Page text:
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No nutritional benefits to going organic

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The British conducted a study to determine what exactly the nutrient density difference is between organic and conventionally grown foods.  The data was scavenged from 50 years of published reports on organically grown goods, and the results are pretty plain to see: there’s no nutritional benefit to shelling out double the price for the same thing.  There is very little difference in organic nutrient density to the natural products or the conventionally processed.

Granted, others buy organic goods for the lack of pesticides and chemicals used in the growing process, and while that may sound great and healthy, people must realize that certain foods need to be treated before consumption due to naturally occurring health concerns.  The dangers of organic peanut butter are a great example of where consumer education is key. Malignant bacteria in peanuts can cause health problems.  Consumer education is important because relying on generalizations to classify food as healthy or not can backfire.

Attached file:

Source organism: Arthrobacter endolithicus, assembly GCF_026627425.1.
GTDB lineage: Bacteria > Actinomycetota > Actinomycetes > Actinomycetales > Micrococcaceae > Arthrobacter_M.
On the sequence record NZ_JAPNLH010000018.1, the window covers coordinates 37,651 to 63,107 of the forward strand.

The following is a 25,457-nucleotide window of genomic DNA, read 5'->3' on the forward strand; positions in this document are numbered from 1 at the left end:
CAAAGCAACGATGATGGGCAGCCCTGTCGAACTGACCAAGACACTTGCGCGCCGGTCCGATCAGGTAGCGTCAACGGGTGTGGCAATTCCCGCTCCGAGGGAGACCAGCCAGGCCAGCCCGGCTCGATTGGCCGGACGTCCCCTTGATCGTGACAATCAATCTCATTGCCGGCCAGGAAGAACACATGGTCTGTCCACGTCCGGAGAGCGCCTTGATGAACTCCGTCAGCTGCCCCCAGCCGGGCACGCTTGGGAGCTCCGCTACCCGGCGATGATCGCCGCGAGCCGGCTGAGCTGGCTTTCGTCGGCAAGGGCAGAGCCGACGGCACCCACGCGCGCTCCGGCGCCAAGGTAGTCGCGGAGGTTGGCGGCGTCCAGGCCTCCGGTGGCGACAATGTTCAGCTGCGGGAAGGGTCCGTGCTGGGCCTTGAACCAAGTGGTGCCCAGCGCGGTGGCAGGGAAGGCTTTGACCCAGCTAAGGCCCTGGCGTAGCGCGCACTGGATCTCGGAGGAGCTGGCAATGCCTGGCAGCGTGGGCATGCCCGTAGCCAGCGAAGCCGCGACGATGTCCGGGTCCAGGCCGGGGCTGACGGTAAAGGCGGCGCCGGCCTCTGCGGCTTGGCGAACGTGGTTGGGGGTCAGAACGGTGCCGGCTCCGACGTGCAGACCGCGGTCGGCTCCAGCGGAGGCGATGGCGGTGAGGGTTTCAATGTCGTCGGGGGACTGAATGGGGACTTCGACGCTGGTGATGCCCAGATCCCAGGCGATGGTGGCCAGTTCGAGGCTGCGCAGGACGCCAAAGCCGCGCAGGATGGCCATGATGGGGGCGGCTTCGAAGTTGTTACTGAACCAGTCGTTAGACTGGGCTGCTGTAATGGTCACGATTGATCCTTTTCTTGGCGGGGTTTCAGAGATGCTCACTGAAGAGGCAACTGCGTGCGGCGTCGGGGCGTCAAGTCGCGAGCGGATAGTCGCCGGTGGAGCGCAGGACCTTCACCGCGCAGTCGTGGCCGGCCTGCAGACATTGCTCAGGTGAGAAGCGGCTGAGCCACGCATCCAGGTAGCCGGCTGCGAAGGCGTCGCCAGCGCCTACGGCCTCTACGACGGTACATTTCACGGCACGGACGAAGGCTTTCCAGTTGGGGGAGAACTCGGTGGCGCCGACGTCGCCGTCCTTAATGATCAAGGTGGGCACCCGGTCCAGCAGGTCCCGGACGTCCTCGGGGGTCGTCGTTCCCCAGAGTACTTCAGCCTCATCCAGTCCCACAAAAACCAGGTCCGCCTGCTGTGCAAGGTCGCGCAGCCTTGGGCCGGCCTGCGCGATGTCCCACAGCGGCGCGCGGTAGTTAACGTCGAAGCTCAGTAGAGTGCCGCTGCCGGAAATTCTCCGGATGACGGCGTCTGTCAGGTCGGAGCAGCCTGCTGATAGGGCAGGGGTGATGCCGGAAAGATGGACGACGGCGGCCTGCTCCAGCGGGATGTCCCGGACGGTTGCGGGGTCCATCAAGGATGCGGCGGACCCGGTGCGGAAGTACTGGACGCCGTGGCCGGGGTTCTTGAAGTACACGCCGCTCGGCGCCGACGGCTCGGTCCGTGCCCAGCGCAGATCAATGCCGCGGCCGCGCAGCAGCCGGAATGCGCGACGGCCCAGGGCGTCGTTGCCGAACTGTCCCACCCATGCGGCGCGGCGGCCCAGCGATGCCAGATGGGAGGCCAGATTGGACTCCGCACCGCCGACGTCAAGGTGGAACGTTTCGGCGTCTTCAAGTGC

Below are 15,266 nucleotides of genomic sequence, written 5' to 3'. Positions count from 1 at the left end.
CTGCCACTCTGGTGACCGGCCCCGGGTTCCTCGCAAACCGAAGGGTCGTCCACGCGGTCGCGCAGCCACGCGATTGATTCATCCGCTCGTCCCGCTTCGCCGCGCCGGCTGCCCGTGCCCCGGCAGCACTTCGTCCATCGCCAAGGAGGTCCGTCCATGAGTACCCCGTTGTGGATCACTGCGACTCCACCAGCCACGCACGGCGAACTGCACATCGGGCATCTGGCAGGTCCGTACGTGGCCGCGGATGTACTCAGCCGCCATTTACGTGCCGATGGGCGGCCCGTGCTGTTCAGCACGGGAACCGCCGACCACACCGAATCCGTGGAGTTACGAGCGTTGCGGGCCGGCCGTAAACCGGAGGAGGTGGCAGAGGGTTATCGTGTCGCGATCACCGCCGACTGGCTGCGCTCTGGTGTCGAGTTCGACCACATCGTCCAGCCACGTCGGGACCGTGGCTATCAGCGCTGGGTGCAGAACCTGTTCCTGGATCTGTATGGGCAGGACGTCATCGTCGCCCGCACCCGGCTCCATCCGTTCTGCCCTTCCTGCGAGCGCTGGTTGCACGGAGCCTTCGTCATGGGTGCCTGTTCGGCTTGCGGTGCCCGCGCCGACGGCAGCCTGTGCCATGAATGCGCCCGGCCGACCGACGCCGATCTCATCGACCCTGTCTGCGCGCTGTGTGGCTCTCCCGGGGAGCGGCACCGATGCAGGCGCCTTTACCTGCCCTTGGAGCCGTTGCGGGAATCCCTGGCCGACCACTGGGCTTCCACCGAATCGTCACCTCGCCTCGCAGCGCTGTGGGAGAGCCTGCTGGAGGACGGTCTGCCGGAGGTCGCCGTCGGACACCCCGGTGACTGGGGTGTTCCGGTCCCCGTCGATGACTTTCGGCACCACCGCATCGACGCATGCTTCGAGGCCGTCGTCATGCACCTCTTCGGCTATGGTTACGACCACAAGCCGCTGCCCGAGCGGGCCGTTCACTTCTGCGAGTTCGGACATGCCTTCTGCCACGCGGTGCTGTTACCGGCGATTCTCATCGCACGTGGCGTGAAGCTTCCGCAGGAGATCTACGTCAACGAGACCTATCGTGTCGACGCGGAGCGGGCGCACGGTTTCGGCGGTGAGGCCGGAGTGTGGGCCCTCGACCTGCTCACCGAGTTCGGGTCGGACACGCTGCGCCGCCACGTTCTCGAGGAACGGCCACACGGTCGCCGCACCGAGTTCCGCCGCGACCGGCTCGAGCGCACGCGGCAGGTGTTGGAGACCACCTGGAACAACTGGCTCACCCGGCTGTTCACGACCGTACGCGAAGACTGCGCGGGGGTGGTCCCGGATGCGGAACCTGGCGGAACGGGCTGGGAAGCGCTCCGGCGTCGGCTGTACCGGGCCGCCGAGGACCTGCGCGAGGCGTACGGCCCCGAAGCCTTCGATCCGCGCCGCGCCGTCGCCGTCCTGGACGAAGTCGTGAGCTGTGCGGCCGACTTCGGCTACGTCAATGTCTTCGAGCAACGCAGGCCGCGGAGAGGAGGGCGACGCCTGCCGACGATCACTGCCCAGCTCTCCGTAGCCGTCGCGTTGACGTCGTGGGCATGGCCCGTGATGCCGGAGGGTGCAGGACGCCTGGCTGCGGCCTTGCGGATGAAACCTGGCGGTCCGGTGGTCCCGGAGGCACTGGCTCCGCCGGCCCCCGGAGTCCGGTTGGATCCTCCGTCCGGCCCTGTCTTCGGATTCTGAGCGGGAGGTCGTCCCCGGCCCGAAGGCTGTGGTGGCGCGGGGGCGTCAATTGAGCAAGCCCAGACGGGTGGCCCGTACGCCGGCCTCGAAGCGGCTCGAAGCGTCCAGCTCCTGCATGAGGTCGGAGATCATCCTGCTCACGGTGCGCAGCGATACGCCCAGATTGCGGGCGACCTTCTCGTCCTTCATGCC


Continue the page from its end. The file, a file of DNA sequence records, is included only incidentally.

Companies also don’t make much money on their organic lines, often because of higher prices.  Conventionally processed foods that offer the same nutrient quality are more appealing to those on a budget, especially during economic hardships, such as the one the world is currently experiencing.

Organic foods often don’t contain some of the more processed derivatives that most conventional foods do, which make them a preferable option, such as being free of high fructose corn syrup and trans fat.  

It is important for consumers to understand what they buy, and in many cases the difference between organic and conventional is nothing more than price.

Rob @ July 31, 2009

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